Some Notable Denitrifying Bacteria
Thiobacillus denitrificans is a gram-negative, short rod-shaped bacterium that belongs to the family Hydrogenophilaceae under the phylum Proteobacteria. It is an obligately chemolithoautotrophic bacterium that grows as a facultatively anaerobic chemolithotroph.
This species is widely distributed in both soil and water habitats. Generally, it is found in mud, marine and freshwater sediments, sewage, digestion tanks, sewage lagoons, industrial waste treatment ponds, and even abandoned mines. It is considered as an easily cultivable bacterium, and in artificial habitats, it was first cultured by Beijerinck in 1904. The optimal temperature and pH for growth of this bacterium is 28 - 32 0C and 6.8 - 7.4, respectively.
This bacterium can help the denitrification process under the optimum conditions with a pH of 6.85 and a temperature of 32.8°C. It is one of the best-studied obligately chemolithoautotrophic bacterium that can combine inorganic sulfur-compound oxidation with the process of denitrification. Thiobacillus denitrificans plays a great role in the biogeochemical cycles on a global scale. It also takes part in the nitrate dependent oxidation of FeSx of subsurface ecosystems. Generally, it is often found in the communities of nitrate-rich habitats as a dominant organism.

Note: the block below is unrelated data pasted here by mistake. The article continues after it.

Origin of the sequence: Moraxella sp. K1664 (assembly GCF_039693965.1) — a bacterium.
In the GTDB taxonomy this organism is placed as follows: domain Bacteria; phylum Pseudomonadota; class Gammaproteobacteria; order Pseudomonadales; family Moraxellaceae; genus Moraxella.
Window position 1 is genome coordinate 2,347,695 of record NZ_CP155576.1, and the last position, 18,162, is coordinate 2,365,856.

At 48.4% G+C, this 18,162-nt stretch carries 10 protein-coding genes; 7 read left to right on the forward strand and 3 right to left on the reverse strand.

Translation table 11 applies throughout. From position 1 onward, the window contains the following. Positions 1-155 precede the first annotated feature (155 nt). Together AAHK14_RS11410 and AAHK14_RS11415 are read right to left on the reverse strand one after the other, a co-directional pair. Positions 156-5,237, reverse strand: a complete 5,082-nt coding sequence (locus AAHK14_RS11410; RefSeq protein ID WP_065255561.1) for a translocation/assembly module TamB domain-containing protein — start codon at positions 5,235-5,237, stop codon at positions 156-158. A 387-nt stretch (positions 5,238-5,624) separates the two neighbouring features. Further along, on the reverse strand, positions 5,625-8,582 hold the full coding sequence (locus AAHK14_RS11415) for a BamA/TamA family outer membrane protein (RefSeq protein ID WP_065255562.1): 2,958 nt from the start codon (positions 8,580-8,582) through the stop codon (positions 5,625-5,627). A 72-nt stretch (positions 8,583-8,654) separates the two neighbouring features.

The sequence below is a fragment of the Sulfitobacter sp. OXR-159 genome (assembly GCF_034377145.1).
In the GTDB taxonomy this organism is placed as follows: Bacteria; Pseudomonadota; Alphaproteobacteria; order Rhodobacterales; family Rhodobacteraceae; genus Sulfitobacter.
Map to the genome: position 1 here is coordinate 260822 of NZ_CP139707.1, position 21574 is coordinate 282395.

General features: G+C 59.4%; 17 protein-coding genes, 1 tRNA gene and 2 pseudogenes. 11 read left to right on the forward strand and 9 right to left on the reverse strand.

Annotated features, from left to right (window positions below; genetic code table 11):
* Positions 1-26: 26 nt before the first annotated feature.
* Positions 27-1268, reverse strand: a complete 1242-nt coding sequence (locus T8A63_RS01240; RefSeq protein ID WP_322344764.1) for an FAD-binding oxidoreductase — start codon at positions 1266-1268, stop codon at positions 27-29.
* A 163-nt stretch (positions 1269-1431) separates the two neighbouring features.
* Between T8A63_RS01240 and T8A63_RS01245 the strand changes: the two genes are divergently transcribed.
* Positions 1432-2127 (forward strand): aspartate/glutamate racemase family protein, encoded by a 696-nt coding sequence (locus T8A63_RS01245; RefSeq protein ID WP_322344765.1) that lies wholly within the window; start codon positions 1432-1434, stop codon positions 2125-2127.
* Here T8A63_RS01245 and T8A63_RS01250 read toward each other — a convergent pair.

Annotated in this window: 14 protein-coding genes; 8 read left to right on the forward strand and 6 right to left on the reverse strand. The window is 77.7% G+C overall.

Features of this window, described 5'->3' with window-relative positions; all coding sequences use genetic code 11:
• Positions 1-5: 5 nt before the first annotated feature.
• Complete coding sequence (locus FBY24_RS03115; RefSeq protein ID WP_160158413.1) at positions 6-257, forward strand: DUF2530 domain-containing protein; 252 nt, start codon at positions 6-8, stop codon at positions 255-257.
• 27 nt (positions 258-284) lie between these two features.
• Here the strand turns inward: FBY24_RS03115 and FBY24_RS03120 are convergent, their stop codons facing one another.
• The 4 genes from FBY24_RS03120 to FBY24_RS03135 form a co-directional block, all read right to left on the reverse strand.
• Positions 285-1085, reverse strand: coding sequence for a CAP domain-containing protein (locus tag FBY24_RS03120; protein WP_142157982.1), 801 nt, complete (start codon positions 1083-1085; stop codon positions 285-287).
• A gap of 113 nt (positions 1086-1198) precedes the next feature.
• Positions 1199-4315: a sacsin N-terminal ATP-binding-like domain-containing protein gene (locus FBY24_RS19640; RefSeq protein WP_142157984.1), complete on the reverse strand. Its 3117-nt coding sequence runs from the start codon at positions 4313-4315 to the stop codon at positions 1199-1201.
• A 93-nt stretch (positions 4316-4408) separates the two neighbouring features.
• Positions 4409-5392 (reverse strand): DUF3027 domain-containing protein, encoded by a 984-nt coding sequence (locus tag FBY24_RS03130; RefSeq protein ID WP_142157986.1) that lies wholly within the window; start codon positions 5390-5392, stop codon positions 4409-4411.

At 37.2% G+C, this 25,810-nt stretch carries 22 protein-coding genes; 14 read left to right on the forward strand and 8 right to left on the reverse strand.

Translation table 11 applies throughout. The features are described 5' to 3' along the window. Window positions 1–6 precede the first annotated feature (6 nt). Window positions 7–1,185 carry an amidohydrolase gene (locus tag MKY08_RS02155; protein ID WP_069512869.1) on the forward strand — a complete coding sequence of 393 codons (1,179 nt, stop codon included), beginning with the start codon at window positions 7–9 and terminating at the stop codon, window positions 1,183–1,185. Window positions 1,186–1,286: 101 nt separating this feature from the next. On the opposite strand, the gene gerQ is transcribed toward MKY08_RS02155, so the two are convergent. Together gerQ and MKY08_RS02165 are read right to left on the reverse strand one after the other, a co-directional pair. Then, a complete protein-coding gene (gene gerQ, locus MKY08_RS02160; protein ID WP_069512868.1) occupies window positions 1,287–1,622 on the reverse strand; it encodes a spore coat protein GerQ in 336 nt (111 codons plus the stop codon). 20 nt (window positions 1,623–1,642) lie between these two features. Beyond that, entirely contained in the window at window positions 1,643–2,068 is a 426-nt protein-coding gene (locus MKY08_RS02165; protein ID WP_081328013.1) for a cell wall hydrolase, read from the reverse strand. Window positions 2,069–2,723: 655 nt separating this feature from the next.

2. Paracoccus denitrificans
Paracoccus denitrificans is a gram-negative, non-motile, and well-known nitrate-reducing coccoid bacterium. It belongs to the family Rhodobacteraceae under order Rhodobacterales of class Alphaproteobacteria. It has a typically rod-shaped body and becomes spherical shape during the stationary phase. The cell has double membranes with a cell wall. It was first isolated by a Dutch microbiologist, Martinus Beijerinckin, in 1910. Formerly, it was known as Micrococcus denitrificans, but D.H. Davis reclassified it to Paracoccus denitrificans in 1969.
This bacterium is found in the soil under both aerobic or anaerobic environments. It is known to be an extremophile because it has the ability to live in many different kinds of media and environments. It is very flexible and obtains energy both from organic (such as methanol and methylamine) and inorganic compounds (such as hydrogen and sulfur).